Jenny Davis’ qualitative study of Facebook users explores how social networking technology’s tight integration into the rhythms and relationships of everyday life highlights the tension between moral definitions of a meaningful life and cultural ambivalence about the technology’s effects on sociality. Jessica Roberts uses the global data of the world Unplugged projectto investigate the behavioral and emotional responses university students had to a 24-hour withdrawal from ambient media. She expands the ‘awareness systems’ tradition in computer science and stresses the integration of already-existing awareness systems into daily life, demonstrating that the seamless connectivity of ambient media makes it harder for students to recognize how their relationships with, and through, those media function. Laura Portwood-Stacer focuses on discourses of Facebook rejection in popular and alternative media outlets and in her interviews with ‘non members’. This rejection of a specific, dominant medium is an important piece of non-members’ production and negotiation of political and ethical identity. Finally, Jessica Vitak builds on the rich social scientific research literature on self-presentation and privacy in order to explore different users’ management of personal information, audience relationships, and social norms through the specific affordances of Facebook . All four researchers illustrate how in relationships with and through online media the links not made, the social graphs refused, are powerful forces in media ecologies and (non-)users’ lives. 

[Paper titles and abstracts are after the jump.] (more…)

Backchanneling: Conference engagement with/through Twitter

The Twitter backchannel in action. Photo by Rob Wanenchak.

Last weekend, I had the double pleasure of presiding over an excellent panel on technology and protest, and having David Banks as my extremely capable Twitter backchannel moderator and Livestream assistant. Both the Twitter backchannel and the Livestream were getting their first serious run as an institutional part of Theorizing the Web, and despite some minor difficulties with mics and cameras, I think they were a clear success.

But the experience of presiding on a panel and then serving as the backchannel moderator for the panel immediately after delivered some interesting revelations regarding what these kinds of technology actually mean for how our conferences work, and for how we engage with and in our spaces of knowledge production.

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Overcoming Tote Bag Praxis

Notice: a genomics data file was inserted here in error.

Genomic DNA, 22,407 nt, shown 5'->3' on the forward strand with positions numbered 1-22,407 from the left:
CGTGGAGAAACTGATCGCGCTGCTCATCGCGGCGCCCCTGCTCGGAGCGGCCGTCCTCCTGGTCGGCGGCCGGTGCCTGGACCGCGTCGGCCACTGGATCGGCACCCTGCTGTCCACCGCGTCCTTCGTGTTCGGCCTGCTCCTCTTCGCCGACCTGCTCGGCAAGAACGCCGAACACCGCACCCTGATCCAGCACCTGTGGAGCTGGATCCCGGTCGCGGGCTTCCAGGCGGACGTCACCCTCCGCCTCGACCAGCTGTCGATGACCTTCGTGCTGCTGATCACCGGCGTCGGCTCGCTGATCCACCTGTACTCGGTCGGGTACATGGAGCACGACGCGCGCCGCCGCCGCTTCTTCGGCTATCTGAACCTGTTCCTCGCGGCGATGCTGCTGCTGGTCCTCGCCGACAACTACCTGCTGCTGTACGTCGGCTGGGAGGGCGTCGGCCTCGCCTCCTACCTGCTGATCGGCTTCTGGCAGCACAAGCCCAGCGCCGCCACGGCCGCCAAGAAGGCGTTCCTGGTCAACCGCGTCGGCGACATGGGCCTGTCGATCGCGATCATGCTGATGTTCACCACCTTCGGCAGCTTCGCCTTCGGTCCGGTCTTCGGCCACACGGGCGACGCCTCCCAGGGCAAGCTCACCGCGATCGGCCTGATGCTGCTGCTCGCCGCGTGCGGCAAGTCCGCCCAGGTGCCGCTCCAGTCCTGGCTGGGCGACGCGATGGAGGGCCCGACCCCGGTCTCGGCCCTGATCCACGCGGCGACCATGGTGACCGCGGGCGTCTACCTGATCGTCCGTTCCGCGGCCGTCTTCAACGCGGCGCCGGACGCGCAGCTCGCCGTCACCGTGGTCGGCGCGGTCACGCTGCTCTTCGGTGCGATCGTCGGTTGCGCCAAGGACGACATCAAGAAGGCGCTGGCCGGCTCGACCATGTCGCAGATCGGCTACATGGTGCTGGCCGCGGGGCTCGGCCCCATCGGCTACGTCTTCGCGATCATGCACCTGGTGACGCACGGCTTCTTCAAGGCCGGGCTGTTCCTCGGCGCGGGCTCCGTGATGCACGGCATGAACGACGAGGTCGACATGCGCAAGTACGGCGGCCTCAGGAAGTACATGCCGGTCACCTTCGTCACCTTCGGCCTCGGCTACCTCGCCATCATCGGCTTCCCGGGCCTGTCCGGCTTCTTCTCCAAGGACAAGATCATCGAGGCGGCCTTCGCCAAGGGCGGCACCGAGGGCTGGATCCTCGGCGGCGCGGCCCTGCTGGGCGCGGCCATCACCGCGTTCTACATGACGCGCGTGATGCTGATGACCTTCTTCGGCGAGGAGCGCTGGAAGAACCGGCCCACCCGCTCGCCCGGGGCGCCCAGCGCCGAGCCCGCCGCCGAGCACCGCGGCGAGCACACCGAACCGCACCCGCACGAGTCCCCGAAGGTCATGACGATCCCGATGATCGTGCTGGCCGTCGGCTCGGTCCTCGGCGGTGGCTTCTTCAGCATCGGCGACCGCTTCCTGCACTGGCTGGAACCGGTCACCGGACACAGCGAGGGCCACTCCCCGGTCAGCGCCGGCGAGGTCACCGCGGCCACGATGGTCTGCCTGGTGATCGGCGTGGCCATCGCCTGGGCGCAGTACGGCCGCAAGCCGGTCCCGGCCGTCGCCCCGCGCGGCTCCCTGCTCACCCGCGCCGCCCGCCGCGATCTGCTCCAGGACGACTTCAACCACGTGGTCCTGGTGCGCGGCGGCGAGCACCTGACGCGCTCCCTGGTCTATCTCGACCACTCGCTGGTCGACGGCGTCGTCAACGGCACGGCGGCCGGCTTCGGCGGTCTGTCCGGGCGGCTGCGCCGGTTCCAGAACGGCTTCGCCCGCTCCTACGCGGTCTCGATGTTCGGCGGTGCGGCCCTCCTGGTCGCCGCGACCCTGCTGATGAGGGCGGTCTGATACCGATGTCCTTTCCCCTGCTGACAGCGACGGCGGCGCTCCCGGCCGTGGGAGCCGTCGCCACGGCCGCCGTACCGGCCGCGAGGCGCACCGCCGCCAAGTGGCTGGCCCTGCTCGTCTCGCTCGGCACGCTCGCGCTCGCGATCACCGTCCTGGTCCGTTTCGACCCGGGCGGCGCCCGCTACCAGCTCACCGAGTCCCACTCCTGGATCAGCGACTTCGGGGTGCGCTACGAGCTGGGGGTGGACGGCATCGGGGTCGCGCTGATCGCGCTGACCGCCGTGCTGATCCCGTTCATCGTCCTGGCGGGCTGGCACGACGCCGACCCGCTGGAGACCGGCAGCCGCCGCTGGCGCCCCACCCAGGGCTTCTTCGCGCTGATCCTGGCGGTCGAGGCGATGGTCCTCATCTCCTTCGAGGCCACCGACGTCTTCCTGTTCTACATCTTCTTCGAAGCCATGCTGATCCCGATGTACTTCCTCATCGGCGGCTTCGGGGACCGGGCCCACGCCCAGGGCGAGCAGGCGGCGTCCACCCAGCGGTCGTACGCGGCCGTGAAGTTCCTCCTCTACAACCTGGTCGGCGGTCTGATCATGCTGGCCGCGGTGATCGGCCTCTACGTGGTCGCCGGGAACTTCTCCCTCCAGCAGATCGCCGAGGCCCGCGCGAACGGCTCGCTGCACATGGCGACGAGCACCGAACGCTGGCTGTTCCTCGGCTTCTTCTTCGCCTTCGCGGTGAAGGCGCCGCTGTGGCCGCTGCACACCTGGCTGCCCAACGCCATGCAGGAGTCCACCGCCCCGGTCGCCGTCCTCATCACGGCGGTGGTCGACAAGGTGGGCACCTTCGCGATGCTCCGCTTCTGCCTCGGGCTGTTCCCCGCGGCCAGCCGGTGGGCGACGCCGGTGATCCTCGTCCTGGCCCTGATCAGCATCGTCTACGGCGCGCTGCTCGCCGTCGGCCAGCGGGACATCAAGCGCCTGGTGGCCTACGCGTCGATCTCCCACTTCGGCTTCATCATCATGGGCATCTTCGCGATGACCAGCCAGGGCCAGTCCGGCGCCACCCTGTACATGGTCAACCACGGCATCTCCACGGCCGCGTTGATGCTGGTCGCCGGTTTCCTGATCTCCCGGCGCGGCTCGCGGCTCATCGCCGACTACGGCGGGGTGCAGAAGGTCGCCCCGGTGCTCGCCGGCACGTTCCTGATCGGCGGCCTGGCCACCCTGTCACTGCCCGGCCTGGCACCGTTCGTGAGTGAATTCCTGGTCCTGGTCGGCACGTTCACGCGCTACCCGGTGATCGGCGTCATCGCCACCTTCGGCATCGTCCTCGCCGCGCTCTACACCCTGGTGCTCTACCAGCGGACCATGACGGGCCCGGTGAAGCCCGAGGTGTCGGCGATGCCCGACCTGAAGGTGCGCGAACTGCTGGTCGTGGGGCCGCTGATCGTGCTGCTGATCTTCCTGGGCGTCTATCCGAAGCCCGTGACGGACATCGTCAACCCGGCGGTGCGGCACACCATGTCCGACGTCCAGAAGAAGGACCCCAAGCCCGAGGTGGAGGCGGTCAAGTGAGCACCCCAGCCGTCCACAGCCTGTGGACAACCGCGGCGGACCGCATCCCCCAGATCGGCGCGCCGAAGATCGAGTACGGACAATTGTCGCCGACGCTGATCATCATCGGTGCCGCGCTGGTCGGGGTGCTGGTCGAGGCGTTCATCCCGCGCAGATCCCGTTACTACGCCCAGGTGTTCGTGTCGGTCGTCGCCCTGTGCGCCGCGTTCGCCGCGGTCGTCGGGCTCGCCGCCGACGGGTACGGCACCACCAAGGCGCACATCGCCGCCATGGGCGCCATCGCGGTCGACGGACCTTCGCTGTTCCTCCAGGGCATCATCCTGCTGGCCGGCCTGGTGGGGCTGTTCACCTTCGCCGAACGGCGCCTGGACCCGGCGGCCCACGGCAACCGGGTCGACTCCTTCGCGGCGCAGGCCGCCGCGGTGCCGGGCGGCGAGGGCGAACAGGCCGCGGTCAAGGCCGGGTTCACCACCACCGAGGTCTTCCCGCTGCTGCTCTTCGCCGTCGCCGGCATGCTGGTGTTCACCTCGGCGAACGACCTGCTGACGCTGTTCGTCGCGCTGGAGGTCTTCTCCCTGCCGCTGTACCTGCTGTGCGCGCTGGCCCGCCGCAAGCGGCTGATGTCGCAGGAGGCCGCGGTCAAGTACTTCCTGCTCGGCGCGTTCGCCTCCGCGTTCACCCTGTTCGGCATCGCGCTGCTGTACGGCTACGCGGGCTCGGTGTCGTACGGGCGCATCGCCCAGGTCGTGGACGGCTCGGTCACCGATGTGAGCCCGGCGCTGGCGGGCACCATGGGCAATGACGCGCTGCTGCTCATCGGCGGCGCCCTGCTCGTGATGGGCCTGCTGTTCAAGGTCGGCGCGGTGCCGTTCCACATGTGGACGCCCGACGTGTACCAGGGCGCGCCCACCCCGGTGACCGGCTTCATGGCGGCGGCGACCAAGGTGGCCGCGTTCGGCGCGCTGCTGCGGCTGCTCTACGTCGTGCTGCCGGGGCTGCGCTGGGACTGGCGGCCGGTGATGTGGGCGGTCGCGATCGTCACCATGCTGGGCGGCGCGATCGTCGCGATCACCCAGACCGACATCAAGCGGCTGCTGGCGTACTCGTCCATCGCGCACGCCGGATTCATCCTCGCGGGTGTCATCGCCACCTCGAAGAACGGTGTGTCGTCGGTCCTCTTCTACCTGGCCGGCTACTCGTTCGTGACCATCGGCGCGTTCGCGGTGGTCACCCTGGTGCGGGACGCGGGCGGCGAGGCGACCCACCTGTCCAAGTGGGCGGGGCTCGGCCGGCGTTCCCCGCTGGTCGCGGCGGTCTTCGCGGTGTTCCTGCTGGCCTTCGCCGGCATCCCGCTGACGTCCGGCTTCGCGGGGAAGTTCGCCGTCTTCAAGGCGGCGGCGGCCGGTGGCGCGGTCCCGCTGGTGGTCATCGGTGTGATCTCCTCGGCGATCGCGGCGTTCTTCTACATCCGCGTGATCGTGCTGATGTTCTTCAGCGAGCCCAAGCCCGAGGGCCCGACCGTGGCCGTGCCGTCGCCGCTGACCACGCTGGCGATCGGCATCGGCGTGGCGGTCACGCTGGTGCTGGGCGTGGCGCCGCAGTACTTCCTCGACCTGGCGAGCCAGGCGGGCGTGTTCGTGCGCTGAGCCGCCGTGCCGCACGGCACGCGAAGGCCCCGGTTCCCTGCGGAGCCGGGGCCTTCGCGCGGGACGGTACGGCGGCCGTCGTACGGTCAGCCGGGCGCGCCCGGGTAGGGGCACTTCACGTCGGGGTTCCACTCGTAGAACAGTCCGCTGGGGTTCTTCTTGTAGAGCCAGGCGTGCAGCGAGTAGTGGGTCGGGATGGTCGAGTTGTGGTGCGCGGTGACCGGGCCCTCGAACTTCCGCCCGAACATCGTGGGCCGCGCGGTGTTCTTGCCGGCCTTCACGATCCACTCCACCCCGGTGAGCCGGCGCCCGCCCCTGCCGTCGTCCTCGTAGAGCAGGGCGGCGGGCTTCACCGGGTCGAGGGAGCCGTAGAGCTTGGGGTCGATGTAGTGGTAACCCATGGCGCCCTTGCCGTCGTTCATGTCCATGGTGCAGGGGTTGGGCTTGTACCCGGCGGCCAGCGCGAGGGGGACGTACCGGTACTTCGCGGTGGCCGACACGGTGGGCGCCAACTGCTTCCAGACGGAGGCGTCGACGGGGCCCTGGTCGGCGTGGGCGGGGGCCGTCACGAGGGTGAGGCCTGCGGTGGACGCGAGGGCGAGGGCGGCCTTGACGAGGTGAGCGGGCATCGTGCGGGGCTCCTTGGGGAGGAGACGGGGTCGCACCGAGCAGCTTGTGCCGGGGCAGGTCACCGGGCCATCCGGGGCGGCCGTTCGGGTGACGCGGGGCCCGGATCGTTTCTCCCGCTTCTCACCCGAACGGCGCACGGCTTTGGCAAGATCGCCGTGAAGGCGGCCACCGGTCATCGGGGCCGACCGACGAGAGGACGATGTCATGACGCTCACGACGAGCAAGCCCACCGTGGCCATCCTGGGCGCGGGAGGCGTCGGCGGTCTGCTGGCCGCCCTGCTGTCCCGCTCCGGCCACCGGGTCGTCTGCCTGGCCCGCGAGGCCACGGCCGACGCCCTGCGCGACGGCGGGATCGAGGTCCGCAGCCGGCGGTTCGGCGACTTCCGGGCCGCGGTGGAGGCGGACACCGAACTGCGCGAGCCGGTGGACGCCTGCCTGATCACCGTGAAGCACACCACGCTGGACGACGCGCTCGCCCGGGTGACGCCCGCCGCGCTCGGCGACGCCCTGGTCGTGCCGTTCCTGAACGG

TtW12 twitter backchannel

The TtW12 Twitter back channel. Photo by Rob Wanenchak

Theorizing the Web 2012 was great. Everyone involved did a bang-up job. I certainly learned more in a single day than I usually do at weekend-long establishment conferences. I have said a lot about conferences (here, here, and here) as have fellow cyborgologists (Sarah, Nathan, and PJ). All of these posts have a common thread: academia is changing, but conferences seem out of date in some way. They are needlessly insular, they rely on hefty attendance fees that are increasingly cost-prohibitive,  and they rarely take advantage of social media in any meaningful way. The relative obduracy of conference styles come into high relief once they are compared to the massive changes to institutional knowledge production. Universities have adopted many of the managerial practices of private companies. They are also acting more like profit-seeking enterprises: putting massive resources into patenting offices and business incubators, hiring less tenure-track teaching staff, and employing armies of professionalized managers that run everything from information technology services to athletic facilities. Conferences, on the other hand, have seen few innovations beyond what I call Tote Bag Praxis.  (more…)

Theory Meets Film: Over & Out and Logging Off

I hereby dare to say that TtW2012 met and surpassed the precedent set by TtW2011 (though both were fantastic). One of the unique features of the TtW conferences are their integration of academic, professional, and artistic expressions of the human/technology relationship. One such example was the lunchtime screening of Kelsey Brannan’s film: Over&Out. In particular, I was struck by the connection between Brannan’s piece and the academic presentations in the Logging off and Disconnection panel. Here, I try to tease out this connection.

I begin with a short synopsis of Over&Out taken from the film’s website: (more…)

#TtW12: Thank You!

We would like everyone who participated in, attended, followed and helped with making Theorizing the Web 2012 a success! The sessions were smart, the energy was fun and the tweets were so prolific that we were Twitter-trending in Washington D.C. More news, reactions, analyses, photos and videos to come.

Cyborgology editors (standing in the foreground) Nathan Jurgenson (left) and PJ Rey (right) introduce #TtW12 keynote speakers Zeynep Tufekci of UNC (left) and Andy Carvin of NPR (right). Photo by the great Rob Wanenchak.